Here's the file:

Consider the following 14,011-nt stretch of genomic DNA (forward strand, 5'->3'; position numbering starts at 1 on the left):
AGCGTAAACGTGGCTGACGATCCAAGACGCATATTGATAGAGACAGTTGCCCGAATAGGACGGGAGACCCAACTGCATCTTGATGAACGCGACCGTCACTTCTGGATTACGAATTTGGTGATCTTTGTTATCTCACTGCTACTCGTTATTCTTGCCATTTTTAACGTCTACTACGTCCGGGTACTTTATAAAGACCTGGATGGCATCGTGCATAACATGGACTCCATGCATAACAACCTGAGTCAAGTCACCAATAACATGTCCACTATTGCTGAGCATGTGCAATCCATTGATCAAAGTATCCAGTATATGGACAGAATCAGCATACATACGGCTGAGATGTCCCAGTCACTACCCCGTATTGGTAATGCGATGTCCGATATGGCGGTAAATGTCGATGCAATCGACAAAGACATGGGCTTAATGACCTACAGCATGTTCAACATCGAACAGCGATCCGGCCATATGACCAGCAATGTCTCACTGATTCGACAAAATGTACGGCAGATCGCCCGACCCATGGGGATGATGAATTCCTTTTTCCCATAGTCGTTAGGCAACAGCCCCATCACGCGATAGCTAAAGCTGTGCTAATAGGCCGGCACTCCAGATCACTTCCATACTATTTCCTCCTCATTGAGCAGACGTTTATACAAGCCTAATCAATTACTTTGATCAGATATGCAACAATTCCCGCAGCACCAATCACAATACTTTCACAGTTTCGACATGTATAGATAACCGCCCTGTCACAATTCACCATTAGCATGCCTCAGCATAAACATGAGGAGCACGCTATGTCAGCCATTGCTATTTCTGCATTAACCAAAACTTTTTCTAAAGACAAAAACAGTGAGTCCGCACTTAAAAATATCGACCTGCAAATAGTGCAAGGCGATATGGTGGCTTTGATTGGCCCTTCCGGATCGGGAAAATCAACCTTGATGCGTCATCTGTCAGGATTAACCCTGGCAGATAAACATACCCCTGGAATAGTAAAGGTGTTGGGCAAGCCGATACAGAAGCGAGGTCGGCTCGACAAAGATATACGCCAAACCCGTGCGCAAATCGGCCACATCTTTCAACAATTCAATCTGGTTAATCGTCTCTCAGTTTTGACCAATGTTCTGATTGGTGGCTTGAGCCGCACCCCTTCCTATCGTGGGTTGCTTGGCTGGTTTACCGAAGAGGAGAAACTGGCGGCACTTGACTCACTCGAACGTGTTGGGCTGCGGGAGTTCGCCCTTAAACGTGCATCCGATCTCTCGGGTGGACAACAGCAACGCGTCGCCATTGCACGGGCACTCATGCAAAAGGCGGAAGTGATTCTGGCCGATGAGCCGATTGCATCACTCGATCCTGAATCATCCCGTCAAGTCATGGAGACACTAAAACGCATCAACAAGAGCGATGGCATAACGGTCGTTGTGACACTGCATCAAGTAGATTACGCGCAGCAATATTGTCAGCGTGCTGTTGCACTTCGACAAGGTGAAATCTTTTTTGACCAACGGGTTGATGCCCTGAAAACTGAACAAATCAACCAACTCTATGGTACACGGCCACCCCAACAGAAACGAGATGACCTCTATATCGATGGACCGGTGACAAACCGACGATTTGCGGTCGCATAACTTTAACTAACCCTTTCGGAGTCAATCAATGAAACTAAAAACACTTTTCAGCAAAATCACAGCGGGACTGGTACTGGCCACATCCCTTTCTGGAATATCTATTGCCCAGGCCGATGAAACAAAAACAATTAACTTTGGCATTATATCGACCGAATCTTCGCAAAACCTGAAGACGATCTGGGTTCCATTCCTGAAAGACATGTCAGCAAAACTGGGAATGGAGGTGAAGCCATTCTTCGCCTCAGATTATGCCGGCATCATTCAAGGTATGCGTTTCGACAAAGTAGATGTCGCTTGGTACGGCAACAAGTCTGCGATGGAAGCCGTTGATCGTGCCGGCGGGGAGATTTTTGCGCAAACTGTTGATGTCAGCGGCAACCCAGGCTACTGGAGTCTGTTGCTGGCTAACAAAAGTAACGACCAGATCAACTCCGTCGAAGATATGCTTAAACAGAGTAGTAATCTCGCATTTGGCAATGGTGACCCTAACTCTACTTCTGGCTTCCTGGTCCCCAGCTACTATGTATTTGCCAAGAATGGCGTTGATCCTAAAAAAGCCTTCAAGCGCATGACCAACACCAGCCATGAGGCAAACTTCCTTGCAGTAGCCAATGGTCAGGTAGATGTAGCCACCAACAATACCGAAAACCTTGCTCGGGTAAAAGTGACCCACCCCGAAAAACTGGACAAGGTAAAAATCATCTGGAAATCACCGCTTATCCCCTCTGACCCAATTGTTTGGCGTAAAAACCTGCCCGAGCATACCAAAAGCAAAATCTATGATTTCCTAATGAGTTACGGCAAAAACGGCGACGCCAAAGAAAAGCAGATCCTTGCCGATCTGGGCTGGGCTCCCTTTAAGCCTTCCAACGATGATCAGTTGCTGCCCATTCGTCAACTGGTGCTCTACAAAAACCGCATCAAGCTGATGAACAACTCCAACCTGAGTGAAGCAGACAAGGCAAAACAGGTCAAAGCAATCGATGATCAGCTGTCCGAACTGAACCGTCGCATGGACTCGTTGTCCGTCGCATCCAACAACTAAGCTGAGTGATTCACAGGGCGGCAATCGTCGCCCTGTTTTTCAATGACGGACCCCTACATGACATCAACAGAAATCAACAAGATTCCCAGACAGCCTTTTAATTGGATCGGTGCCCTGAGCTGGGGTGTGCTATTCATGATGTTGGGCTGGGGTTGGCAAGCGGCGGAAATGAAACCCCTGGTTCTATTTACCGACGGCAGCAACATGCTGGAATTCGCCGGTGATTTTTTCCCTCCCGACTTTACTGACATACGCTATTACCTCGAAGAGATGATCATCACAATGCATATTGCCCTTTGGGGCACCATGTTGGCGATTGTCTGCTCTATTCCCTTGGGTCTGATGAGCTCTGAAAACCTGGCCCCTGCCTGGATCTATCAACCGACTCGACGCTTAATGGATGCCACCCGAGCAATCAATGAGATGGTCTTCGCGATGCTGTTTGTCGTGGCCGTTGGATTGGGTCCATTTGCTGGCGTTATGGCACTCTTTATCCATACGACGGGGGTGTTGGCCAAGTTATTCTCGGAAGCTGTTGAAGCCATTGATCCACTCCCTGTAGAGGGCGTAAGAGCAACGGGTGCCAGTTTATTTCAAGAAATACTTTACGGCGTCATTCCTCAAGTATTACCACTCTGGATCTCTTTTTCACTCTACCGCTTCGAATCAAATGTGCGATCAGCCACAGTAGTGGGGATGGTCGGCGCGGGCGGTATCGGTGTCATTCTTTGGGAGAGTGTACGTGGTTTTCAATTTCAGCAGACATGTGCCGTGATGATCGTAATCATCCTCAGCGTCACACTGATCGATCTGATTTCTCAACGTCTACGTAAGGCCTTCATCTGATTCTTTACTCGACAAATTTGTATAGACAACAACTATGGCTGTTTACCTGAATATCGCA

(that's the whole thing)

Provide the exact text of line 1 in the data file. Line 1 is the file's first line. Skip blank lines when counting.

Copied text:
Consider the following 14,011-nt stretch of genomic DNA (forward strand, 5'->3'; position numbering starts at 1 on the left):